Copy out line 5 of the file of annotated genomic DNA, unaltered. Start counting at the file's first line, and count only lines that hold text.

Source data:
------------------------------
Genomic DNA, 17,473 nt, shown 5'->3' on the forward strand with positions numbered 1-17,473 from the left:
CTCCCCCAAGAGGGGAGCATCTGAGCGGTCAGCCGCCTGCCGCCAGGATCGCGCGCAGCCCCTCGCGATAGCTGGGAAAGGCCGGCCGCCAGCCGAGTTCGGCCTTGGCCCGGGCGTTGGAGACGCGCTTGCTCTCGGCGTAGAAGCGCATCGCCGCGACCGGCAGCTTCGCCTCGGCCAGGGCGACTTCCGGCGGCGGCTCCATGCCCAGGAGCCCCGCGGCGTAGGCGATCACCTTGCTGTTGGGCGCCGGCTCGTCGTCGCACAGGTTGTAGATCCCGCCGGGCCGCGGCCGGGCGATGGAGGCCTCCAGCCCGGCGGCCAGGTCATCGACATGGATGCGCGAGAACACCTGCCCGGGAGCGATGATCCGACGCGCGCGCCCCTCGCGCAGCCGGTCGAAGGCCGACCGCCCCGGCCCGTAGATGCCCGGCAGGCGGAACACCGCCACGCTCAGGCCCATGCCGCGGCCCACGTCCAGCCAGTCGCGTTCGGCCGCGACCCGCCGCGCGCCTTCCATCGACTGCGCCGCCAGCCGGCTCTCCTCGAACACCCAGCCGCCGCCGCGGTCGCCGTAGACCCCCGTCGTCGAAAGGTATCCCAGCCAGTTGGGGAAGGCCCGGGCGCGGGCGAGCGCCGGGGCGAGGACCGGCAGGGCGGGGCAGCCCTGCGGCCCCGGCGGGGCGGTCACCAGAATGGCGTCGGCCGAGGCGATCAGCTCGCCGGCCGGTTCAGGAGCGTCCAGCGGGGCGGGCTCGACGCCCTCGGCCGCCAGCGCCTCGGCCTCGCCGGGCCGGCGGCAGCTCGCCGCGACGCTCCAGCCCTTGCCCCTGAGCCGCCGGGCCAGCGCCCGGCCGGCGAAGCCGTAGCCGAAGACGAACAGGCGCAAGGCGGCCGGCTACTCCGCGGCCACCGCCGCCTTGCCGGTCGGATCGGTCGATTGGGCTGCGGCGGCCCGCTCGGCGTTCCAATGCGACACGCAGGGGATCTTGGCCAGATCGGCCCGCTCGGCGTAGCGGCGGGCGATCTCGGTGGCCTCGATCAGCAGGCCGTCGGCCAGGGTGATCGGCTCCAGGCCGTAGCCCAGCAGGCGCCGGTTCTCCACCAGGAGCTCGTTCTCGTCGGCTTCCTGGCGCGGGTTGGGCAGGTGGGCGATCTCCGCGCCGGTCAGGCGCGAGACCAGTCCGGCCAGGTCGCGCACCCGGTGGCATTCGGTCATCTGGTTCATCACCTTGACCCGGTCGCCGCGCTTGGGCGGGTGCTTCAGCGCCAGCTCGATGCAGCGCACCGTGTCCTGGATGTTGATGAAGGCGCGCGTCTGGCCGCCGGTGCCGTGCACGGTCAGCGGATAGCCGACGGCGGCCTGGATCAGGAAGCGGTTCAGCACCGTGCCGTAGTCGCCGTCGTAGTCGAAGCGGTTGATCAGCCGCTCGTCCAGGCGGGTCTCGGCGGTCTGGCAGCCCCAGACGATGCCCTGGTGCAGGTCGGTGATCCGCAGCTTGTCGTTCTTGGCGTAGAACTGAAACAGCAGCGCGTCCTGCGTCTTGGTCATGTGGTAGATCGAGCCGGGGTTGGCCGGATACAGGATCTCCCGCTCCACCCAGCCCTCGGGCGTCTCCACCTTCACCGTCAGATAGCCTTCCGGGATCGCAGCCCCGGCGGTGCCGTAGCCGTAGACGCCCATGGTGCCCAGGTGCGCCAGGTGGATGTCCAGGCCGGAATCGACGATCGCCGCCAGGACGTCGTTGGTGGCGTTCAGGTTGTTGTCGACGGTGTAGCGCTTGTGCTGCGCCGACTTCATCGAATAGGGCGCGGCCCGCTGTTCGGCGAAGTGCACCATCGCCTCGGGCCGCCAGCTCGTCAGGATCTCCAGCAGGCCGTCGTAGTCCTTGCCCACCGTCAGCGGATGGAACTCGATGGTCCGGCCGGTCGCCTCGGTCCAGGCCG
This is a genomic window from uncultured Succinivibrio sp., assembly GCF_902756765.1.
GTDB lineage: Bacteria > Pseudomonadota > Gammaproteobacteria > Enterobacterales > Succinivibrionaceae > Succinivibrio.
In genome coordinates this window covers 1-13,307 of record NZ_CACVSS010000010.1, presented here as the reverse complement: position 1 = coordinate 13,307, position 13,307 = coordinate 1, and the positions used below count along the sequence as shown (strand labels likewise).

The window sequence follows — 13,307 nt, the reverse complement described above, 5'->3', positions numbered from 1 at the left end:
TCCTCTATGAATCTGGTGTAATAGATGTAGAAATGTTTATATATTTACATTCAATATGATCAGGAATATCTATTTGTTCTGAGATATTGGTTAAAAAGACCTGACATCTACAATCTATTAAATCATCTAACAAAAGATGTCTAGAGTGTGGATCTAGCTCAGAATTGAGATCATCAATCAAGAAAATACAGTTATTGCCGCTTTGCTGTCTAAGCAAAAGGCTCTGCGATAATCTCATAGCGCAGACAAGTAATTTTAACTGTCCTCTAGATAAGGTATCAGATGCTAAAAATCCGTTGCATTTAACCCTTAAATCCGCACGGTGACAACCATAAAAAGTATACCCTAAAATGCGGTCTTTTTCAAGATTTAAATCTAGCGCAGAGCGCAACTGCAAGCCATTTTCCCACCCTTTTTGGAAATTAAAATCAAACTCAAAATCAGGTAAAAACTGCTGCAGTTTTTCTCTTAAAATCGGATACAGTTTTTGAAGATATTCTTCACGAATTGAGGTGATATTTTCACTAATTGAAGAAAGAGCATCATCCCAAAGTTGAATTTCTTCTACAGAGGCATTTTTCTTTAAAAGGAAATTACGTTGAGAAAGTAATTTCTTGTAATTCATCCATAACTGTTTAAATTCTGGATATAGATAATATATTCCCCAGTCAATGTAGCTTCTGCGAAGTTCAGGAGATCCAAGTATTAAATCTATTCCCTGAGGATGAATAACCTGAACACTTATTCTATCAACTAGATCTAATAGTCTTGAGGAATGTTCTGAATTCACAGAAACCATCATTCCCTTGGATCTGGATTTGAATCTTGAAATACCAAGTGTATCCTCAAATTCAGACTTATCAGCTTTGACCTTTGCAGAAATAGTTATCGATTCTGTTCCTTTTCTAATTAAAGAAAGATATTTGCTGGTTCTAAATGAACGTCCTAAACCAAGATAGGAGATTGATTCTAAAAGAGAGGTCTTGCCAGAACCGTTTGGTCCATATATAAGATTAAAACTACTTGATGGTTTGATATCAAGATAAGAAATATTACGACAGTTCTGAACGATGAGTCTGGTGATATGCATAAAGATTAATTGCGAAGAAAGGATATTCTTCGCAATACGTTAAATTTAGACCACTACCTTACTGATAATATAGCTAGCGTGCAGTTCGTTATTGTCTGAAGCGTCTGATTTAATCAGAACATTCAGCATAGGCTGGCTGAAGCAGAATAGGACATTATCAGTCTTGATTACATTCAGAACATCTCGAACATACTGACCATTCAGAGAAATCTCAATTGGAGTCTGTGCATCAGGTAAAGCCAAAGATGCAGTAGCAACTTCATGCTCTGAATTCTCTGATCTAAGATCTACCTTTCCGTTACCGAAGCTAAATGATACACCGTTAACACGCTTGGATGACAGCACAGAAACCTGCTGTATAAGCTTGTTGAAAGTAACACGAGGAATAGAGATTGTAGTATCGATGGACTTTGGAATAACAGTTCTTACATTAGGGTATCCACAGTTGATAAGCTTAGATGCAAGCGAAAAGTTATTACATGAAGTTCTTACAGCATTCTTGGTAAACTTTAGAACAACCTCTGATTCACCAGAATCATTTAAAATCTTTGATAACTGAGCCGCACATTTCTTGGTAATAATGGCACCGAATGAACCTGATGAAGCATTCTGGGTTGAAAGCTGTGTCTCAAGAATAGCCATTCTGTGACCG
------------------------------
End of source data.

In genome coordinates this window covers 1-13,307 of record NZ_CACVSS010000010.1, presented here as the reverse complement: position 1 = coordinate 13,307, position 13,307 = coordinate 1, and the positions used below count along the sequence as shown (strand labels likewise).